Unfair Dismissal: Failed personal relationships and reinstatement

When lovers quarrel, civility is lost.  In Ray v Priority ERP, we are invited into the sadness and passion of a relationship collapsing into grotesque name calling.  It leads to Ms Ray ceasing work, and the loss of her relationship with the director of a small business, Mr Unsworth. The sordid facts are irrelevant to all but marriage counsellors, but the lesson is very clear. People in intimate relationships should never report to each other. In this case, although the employment was taken to have been terminated by the employer, the remedy of reinstatement was not available because of their reporting line and broken relationship.

In many financial services businesses ‘love contracts’ exist requiring disclosure of relationships, separation in reporting lines and deliberate planning to prevent conflict. This avoids the loss of employees and clients when relationships fail.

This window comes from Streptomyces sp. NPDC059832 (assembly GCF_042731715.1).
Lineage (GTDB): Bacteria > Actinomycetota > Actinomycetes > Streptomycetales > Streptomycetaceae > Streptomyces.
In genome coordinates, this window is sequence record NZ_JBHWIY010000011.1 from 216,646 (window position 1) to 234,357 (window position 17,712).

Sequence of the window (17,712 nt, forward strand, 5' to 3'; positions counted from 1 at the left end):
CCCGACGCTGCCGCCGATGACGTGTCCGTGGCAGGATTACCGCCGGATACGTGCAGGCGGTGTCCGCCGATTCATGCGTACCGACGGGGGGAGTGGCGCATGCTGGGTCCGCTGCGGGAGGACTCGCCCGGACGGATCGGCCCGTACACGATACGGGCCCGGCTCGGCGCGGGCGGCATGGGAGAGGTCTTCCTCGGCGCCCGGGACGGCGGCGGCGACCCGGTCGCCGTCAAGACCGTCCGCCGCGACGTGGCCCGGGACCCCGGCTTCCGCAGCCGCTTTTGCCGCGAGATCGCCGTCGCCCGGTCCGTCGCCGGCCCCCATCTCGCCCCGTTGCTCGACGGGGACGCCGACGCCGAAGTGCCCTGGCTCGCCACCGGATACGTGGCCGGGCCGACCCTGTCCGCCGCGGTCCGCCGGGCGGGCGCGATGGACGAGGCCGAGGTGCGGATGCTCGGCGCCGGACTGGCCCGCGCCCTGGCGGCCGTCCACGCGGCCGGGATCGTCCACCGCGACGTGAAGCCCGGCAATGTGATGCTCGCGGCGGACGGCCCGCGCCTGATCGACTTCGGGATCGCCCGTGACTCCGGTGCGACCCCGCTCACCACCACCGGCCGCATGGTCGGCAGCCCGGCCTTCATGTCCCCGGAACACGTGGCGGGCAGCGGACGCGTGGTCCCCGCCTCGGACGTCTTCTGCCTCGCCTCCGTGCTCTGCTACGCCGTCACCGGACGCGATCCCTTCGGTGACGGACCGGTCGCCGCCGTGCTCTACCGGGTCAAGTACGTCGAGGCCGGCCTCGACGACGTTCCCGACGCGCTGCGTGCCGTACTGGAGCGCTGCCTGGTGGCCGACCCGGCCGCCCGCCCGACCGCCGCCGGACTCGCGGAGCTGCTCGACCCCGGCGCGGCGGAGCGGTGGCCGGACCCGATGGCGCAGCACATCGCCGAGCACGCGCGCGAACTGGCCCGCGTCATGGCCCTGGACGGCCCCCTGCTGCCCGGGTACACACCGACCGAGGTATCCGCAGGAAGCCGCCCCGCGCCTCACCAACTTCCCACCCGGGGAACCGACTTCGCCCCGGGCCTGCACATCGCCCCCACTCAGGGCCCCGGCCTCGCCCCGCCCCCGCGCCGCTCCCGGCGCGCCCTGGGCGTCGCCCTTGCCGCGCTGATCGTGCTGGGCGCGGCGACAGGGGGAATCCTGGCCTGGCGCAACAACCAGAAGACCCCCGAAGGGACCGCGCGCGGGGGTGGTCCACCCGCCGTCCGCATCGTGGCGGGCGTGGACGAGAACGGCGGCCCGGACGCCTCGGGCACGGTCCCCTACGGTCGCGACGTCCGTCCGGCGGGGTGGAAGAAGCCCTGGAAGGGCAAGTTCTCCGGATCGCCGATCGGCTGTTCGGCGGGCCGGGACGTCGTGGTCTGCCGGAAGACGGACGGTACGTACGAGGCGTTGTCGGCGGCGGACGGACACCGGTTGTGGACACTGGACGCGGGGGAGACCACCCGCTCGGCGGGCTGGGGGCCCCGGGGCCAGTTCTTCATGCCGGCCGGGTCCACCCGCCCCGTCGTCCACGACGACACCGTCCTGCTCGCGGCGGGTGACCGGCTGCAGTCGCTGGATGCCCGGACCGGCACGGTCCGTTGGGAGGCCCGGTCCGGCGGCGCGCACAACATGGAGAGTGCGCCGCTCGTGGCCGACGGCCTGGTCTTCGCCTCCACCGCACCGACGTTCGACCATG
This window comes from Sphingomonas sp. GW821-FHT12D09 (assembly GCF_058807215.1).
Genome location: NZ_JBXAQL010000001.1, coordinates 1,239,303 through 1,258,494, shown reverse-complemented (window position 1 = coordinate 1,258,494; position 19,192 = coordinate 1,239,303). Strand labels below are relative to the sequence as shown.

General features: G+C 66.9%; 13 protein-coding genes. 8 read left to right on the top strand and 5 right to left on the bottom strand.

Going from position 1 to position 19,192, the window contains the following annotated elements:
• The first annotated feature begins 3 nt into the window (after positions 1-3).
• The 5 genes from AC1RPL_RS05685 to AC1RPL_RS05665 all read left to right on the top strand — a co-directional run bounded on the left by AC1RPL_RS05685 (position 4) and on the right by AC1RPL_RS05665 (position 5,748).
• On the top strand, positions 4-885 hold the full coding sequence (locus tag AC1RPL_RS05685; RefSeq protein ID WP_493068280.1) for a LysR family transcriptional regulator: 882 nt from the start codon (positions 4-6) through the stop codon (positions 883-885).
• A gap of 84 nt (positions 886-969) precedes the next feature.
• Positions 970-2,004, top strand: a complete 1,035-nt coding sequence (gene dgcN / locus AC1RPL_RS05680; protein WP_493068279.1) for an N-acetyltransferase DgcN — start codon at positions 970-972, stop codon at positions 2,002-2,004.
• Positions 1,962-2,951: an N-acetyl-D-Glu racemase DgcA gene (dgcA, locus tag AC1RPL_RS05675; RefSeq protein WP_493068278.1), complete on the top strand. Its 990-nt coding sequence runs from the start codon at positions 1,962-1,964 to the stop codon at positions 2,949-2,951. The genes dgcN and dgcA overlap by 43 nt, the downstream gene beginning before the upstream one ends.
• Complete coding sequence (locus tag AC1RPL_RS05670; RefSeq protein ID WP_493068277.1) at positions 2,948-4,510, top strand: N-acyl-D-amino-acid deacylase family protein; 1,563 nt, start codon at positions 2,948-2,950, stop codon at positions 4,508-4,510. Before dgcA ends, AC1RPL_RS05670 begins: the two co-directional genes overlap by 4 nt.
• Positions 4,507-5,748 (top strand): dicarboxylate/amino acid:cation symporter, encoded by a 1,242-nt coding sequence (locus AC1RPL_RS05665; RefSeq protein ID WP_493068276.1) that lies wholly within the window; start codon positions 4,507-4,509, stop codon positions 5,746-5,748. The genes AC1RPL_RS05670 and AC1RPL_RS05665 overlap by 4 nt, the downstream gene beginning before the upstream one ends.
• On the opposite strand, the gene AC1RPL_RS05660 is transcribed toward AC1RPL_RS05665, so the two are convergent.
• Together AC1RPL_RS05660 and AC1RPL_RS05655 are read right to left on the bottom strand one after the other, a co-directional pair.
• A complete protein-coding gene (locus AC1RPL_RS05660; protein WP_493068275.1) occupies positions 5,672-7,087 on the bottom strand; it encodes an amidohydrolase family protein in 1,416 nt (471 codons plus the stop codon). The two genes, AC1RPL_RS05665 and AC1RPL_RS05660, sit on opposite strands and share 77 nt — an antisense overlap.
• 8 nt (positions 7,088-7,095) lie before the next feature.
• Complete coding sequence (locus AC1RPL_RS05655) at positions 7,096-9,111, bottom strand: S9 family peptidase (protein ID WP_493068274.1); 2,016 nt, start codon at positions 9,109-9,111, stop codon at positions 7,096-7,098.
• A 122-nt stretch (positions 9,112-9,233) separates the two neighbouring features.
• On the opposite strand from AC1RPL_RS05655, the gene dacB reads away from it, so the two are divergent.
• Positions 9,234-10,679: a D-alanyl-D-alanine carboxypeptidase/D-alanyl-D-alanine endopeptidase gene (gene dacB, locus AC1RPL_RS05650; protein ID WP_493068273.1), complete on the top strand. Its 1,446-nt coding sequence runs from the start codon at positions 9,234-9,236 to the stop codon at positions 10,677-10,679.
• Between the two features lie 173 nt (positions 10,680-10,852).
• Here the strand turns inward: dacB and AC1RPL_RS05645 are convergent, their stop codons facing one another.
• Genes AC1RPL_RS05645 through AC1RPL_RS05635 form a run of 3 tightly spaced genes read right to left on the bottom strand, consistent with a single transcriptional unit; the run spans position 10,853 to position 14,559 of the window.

Unfair Dismissal: When safety and the FWA ‘collide’

The FWC recently heard a case involving a truck drivers aggressive and dangerous driving. The case highlights the responsibility of our employees at work but away from the work site. In Young v Cookers, Mr Young reported an incident in particularly colourful language to his boss. His boss was travelling with his partner and young child in his car. His boss, Mr Rowland repeatedly asked him to temper his language, but Mr Young didn’t. The objective evidence (supported by a dash cam on another Cooker truck) revealed Mr Young drove in a threatening and dangerous manner.  He may have been cut off inadvertently but his deliberate course of threatening and dangerous driving directed at the person he believed cut him off, posed a risk to the target of his rage and the public.